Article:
U Yetkin, M Bademci, T Taktako?lu, ? Yürekli, A Gürbüz
U Yetkin, M Bademci, T Taktako?lu, ? Yürekli, A Gürbüz. Superficial thrombophlebitis of the inferior epigastrica vein. The Internet Journal of Thoracic and Cardiovascular Surgery. 2007 Volume 12 Number 2.
Our case was a 29-year-old female who suffered a tender and progressing swelling in the left hypochondriac region which was located vertically and spindle-shaped. This lesion developed 10 days before she was referred to our clinic after a tight hug given by her relative. She was first admitted to another institution and given oral antibiotherapy since this swelling was told to show inflammatory signs. She didn't recognize any improvement after this initial therapy by means of tenderness and dimension of this swelling. Our physical examination confirmed this prominent swelling (Figure 1).
After this physical examination, color Doppler ultrasonography was carried out revealing a subacute thrombus material within tract of left inferior epigastric vein (Figure 2). Biochemical screenings showed no signs of systemic coagulopathy.
Consequently, topical and oral non-steroidal anti-inflammatory (NSAID) drug treatment (heparinoid luitpold gel, etofenamate spray and acemetacine 90 mg/day retard capsule) and enteric coated acetylsalicylic acid (ASA) 300 mg/day combined therapy were started. At the first week follow-up visit as an outpatient she demonstrated complete recovery from her complaints and physical examination confirmed that this swelling showed near-total regression (Figure 3).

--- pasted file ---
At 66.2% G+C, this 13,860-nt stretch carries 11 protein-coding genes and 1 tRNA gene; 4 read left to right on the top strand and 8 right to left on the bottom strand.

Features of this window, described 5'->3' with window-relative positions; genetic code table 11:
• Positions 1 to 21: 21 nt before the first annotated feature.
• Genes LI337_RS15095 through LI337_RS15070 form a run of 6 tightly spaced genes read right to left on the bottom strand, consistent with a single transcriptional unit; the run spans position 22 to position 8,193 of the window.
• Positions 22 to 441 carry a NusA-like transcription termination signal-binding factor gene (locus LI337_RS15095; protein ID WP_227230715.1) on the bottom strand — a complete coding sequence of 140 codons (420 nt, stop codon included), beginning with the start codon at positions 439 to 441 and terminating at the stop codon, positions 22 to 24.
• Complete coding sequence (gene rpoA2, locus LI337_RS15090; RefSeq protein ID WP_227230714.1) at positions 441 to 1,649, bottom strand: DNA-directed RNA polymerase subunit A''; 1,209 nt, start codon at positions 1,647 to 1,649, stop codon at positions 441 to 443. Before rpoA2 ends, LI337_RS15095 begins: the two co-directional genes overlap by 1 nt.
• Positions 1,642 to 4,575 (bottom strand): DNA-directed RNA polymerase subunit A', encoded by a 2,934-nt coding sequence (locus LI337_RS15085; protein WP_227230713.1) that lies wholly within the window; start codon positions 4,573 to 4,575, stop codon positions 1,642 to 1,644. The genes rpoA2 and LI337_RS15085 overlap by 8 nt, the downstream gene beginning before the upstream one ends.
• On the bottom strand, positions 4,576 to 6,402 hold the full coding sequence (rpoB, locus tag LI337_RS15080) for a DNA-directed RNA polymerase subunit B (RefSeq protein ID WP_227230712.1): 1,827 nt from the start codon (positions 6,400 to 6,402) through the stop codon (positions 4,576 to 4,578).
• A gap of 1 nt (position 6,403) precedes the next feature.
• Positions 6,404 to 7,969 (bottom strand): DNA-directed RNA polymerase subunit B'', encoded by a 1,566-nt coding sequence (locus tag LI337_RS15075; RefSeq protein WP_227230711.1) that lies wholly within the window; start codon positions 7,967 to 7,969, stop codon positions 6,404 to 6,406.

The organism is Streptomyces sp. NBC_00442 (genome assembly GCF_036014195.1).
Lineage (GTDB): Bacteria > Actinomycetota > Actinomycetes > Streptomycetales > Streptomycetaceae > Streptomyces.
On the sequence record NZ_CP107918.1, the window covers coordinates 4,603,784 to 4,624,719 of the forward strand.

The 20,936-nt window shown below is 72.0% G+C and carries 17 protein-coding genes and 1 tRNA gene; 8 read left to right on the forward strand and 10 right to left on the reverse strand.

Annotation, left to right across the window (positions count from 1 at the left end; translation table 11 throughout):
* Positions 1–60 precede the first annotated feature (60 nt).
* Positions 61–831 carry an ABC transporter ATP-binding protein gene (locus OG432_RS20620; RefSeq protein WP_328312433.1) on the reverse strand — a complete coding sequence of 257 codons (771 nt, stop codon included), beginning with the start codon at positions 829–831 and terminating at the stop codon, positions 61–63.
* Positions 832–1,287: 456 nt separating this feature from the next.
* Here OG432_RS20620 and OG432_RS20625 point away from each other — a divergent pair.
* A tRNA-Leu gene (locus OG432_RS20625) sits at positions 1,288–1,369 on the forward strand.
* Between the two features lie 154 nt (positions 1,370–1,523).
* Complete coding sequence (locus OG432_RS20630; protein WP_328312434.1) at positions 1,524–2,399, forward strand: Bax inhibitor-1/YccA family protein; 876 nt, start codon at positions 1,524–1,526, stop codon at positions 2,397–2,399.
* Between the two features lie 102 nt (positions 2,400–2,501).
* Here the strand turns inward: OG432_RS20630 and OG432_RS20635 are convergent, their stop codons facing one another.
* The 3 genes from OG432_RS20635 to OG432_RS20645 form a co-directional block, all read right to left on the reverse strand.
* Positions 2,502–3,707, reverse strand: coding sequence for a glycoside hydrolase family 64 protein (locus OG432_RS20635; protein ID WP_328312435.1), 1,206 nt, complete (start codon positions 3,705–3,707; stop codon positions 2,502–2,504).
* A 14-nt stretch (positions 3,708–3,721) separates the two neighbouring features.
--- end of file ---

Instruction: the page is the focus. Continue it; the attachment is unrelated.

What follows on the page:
A repeat ultrasonographic examination showed obliteration of the superficial subcutaneous venous structure extending from left hypochondriac region to the umbilicus with incompletely recanalized chronic thrombus material. Longitudinal and axial images of this structure were demonstrated in Figures 4 and 5.
Regarding the manifest regression of these signs, NSAID therapy was continued for 1 more week and ASA therapy was completed to 3 months. Monthly follow-up controls were carried out.
Superficial thrombophlebitis of vena epigastrica inferior is an uncommon disease. Superficial vein thrombophlebitis (SVTP or ST) appears in two distinct forms: varicose vein thrombophlebitis (TP) represents the principal cause. It is characterized by a large thrombus in a varicose vein and a modest inflammatory process localized in the vessel surrounding but not in its wall. Rarely, SVTP affects a non-varicose vein(NVV)(1). ST occurring in NVV, although representing 5 to 10% of all ST(2). Although SVTP is perceived as trivial and benign coexistence of (mostly distal) deep venous thrombosis (DVT) in the legs(1).SVTP can be diagnosed in a clinical setting but ultrasonography is useful to check correctly it.
The optimal treatment of superficial thrombophlebitis (ST) of the legs remains poorly defined(3). While improving or relieving the local painful symptoms, treatment should aim at preventing SVTP recurrence. Anticoagulant treatment is mandatory if DVT is present and thrombectomy should be considered in cases of thrombus propagation into the deep veins(1). Historical therapy of uncomplicated SVTP except in the legs consists of local or systemic anti-inflammatory agents. Non-steroidal-anti-inflammatory drugs (NSAIDS) appear as the current best therapeutic options for ST. Non-steroidal-anti-inflammatory drugs or local treatment with heparinoid may reduce the pain(4). Prophylactic vein ligation alone was found less effective than conservative therapy(1). The optimal doses and duration of treatment, and whether a combination therapy may be more effective than single treatment(3).
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